Tuesday, September 1, 2015

Looking at the VIX

As you may have noticed, the VIX futures market has moved into "backwardation" during the course of the market's recent sell-off.  Backwardation occurs when near-term VIX futures become more expensive than longer-term VIX futures (in this case the 3 month VIX contracts).  This is a fairly rare event and suggests that traders are betting that volatility in the future (3 months out) will be lower than it is now.

Since 2012, when this situation has occurred it has been a rather reliable indicator to buy the market. This makes sense because, as we've frequently mentioned, the market has ended nearly every pullback with a sudden V-bottom over this timeframe.  In fact, in the chart below you'll see that if you were to employ such a strategy since 2012, you enjoyed really consistent, positive returns over the near and intermediate term.  Note: VXV represents 3-month volatility.

However, we've expressed some concern in recent days that this pullback/correction appears to be reminiscent of the more prolonged pullbacks that we saw from 2009-2011 and today's plunge further reinforces that belief.  So with that in mind, we ran the same backwardation study as above for 2009-2011. You'll see that the S&P's returns over the first 5, 10 and 20 days came in far more muted than the 2012 to early 2015 market.  However, returns for the index after 50 days were higher.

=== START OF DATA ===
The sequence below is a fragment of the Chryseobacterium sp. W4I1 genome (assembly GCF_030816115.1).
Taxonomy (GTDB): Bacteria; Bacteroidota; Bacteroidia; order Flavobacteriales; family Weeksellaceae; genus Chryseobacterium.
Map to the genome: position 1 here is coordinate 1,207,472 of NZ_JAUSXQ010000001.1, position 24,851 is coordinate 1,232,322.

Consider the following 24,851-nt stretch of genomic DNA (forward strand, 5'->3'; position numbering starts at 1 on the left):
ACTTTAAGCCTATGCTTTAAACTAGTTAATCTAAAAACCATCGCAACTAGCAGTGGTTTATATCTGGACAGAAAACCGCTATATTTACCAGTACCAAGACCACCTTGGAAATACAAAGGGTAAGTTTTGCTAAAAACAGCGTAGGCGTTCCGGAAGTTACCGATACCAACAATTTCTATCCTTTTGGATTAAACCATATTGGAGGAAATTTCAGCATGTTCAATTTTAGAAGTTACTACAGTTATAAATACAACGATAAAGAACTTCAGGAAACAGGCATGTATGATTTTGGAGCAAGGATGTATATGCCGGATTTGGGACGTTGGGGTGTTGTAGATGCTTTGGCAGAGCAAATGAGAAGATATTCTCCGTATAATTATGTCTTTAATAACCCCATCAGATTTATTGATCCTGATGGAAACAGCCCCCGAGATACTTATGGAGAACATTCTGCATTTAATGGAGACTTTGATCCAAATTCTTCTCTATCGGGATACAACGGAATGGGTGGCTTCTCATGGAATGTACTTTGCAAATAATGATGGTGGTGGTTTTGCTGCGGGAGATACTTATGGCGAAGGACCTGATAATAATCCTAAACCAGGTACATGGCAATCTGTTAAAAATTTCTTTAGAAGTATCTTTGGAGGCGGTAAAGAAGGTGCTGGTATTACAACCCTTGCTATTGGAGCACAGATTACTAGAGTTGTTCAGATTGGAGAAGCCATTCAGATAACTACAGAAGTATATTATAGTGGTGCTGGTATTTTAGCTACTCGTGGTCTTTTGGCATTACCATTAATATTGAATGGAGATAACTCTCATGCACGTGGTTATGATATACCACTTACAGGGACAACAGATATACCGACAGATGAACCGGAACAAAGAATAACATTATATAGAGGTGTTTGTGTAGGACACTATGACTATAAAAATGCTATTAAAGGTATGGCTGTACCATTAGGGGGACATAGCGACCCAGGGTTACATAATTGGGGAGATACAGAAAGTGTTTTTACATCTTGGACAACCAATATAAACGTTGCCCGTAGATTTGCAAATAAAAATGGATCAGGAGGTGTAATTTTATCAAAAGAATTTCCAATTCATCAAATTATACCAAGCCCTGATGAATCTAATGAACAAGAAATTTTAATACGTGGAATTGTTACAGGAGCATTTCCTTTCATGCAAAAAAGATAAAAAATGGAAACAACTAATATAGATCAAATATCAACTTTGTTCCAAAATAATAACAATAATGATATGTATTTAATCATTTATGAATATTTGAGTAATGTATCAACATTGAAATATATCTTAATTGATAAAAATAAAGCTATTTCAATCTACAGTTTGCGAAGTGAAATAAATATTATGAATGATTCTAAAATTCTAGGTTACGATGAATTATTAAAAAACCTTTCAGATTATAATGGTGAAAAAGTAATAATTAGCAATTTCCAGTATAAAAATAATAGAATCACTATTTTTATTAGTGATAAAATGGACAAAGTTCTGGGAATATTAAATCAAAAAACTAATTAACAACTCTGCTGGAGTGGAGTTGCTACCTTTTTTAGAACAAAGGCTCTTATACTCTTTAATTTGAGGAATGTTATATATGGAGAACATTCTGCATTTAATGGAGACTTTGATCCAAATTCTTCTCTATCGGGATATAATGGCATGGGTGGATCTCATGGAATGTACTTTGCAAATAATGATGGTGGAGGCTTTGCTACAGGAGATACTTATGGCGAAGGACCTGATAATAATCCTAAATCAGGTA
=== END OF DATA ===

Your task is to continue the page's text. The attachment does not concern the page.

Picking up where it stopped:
Since today's action makes the potential for a V-bottom less likely, it looks as if we could be in for a choppier path that more resembles the data in the 2nd chart shown.  Something to consider over the next couple of months.

Ryan Worch is the Managing Director of Worch Capital LLC. Worch Capital LLC is the general partner of a long/short equity strategy that operates with a directional bias and while emphasizing capital preservation at all times.

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